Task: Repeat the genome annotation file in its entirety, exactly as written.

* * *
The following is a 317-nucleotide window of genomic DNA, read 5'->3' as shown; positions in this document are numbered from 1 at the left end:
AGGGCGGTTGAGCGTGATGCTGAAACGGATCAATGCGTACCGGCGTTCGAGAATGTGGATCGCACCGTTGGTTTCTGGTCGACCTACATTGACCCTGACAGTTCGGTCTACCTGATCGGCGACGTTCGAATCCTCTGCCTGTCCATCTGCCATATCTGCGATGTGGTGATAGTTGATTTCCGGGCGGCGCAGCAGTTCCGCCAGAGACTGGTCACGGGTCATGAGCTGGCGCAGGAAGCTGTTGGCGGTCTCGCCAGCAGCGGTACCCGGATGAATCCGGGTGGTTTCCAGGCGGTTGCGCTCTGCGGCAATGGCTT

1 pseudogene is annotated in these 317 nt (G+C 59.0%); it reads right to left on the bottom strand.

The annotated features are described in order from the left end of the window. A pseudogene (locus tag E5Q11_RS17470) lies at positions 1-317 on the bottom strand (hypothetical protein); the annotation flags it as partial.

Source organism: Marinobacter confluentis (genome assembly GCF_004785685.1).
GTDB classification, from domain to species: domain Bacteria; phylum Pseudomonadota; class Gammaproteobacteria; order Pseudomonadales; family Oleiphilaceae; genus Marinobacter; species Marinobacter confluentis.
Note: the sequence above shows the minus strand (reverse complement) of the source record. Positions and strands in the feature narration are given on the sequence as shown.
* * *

The following is a 317-nucleotide window of genomic DNA, read 5'->3' as shown; positions in this document are numbered from 1 at the left end:
AGGGCGGTTGAGCGTGATGCTGAAACGGATCAATGCGTACCGGCGTTCGAGAATGTGGATCGCACCGTTGGTTTCTGGTCGACCTACATTGACCCTGACAGTTCGGTCTACCTGATCGGCGACGTTCGAATCCTCTGCCTGTCCATCTGCCATATCTGCGATGTGGTGATAGTTGATTTCCGGGCGGCGCAGCAGTTCCGCCAGAGACTGGTCACGGGTCATGAGCTGGCGCAGGAAGCTGTTGGCGGTCTCGCCAGCAGCGGTACCCGGATGAATCCGGGTGGTTTCCAGGCGGTTGCGCTCTGCGGCAATGGCTT

1 pseudogene is annotated in these 317 nt (G+C 59.0%); it reads right to left on the bottom strand.

The annotated features are described in order from the left end of the window. A pseudogene (locus tag E5Q11_RS17470) lies at positions 1-317 on the bottom strand (hypothetical protein); the annotation flags it as partial.

Source organism: Marinobacter confluentis (genome assembly GCF_004785685.1).
GTDB classification, from domain to species: domain Bacteria; phylum Pseudomonadota; class Gammaproteobacteria; order Pseudomonadales; family Oleiphilaceae; genus Marinobacter; species Marinobacter confluentis.
Note: the sequence above shows the minus strand (reverse complement) of the source record. Positions and strands in the feature narration are given on the sequence as shown.